The 8 Stupas in Buddhism
The 8 Stupas in Buddhism are different with each other and represents an important event in Buddha Shakyamuni’s life. In his Astamahasthanacaitya-stotras, Nagarjuna connects the eight Stupas to specific events and places in the Buddha’s life.
Chorten, Chaitya or Stupa (མཆོད་རྟེན་དཀར་པོ།) is an important religious monument in Buddhism, symbolizing Buddha’s presence. It also holds precious Buddhist relics and sometimes even preserved bodies of renowned lamas. Tibetans believe that performing Koras of the monument is an act of high merit.
Eight Great Stupas:
– Birth Stupa (sku bltams mchod rten)
– Enlightenment Stupa (byang chub mchod rten)
– Dharma Wheel Stupa (cho ‘khor mchod rten)
– Great Miracle Stupa (cho ‘phrul gyi mchod rten)
– Stupa of the Descent from [Tushita] Heaven (lha bab mchod rten)
– Reconciliation Stupa (dbyen bsdum mchod rten)
– All-Victorious Stupa (rnam rgyal mchod rten)
– Parinirvana Stupa (myang ‘das mchod rten)
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The Lotus Blossom Stupa
The birth of Siddhartha Gautama, afterwards known as the Buddha, is commemorated at the Lotus Blossom Stupa. In the sixth century BCE, he was born in the Lumbini Garden in Kapilavastu. The stupa’s stairs are circular and adorned with lotus petals.
The Enlightenment Stupa
Siddhartha acquired enlightenment and learned the true essence of all things after sitting in meditation for 49 days under a tree in Bodhgaya. He recognized that, like him, all beings had the same capacity for enlightenment, which he refers to as the ‘buddha nature.’ The stupa’s stairs are unadorned and rectangular.
The Stupa of Turning the Wheel of Dharma
This stupa marks the beginning of the Buddha’s ‘turning of the wheel of the Dharma,’ or teaching people the path to enlightenment. The steps, also known as the Stupa of Many Gateways, are ornamented with doorways that represent the opening of the Dharma’s doors.
The Buddha met up with the five ascetics who had been his meditation partners on the banks of the Nairanjara River in the Deer Park at Sarnath, near Banarase. They were his earliest disciples, and they were the first to receive his teachings.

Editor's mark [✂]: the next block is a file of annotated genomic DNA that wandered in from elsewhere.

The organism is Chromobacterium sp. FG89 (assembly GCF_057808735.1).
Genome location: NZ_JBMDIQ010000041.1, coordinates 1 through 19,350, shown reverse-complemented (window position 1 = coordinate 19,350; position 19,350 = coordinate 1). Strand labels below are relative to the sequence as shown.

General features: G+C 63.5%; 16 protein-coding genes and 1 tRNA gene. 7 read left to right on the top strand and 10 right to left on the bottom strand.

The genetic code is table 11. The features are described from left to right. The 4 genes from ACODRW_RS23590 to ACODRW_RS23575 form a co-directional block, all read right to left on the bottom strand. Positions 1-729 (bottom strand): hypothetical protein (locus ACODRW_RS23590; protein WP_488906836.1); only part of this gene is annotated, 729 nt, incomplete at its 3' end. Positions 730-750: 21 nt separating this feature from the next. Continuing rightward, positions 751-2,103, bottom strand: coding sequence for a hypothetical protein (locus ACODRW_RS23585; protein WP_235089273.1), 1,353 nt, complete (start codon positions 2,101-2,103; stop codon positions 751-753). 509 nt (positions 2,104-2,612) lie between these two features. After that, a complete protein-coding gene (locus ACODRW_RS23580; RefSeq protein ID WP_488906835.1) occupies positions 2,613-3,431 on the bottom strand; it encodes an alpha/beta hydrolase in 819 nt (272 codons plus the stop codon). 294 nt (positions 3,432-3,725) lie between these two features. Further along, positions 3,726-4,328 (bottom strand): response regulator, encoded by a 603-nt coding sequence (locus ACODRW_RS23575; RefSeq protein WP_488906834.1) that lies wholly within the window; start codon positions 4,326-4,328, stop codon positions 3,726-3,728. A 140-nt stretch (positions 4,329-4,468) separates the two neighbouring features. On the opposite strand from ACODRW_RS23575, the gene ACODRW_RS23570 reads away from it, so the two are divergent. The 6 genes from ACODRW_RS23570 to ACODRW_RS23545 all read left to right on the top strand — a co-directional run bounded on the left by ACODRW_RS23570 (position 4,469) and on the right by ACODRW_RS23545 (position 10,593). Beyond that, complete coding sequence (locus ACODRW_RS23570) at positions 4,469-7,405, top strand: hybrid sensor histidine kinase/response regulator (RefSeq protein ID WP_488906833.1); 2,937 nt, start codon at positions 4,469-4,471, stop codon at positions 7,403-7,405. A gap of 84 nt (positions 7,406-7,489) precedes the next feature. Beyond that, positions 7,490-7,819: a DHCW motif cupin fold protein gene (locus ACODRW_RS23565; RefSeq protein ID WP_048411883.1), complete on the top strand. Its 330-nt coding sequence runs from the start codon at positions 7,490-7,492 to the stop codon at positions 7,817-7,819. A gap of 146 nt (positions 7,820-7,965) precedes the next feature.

The Great Miracle Stupa
This stupa represents the miracles performed by Buddha when he converted the “followers of wrong views” (non-Buddhist masters) through his power of miracles. A person named Lisabi built this stupa in the Jetavana Grove in Shravasti.
The Stupa of the Descent from Tushita Heaven
Mayadevi, the Buddha’s mother, was reincarnated in the Tushita Heaven, a celestial place. To show his gratitude, the Buddha stayed with her for three months and taught her the road to enlightenment.
The Buddha’s return from the celestial realms to continue instructing the people of northern India is symbolized by this stupa. In the middle of the four steps on each side of the stupa is a stairway.
The Stupa of Reconciliation
This stupa symbolizes the Buddha’s reuniting of his monastic followers after they had become divided by disagreement. The steps are octagonal with eight corners and eight sides.
The All-Victorious Stupa
This stupa symbolizes the Buddha’s agreement to extend his life by three months, after one of his followers had pleaded with him not to pass away. The steps of the stupa are round.
The Parinirvana Stupa
This stupa marks the Buddha’s passing into nirvana, a state of true peace which is beyond death.
With his final words, the Buddha urged his followers to be diligent in their efforts to attain enlightenment. Lying on his right side and in a state of profound meditation, he left the world and passed into nirvana. There are no steps in this stupa, the vase rests directly on the throne.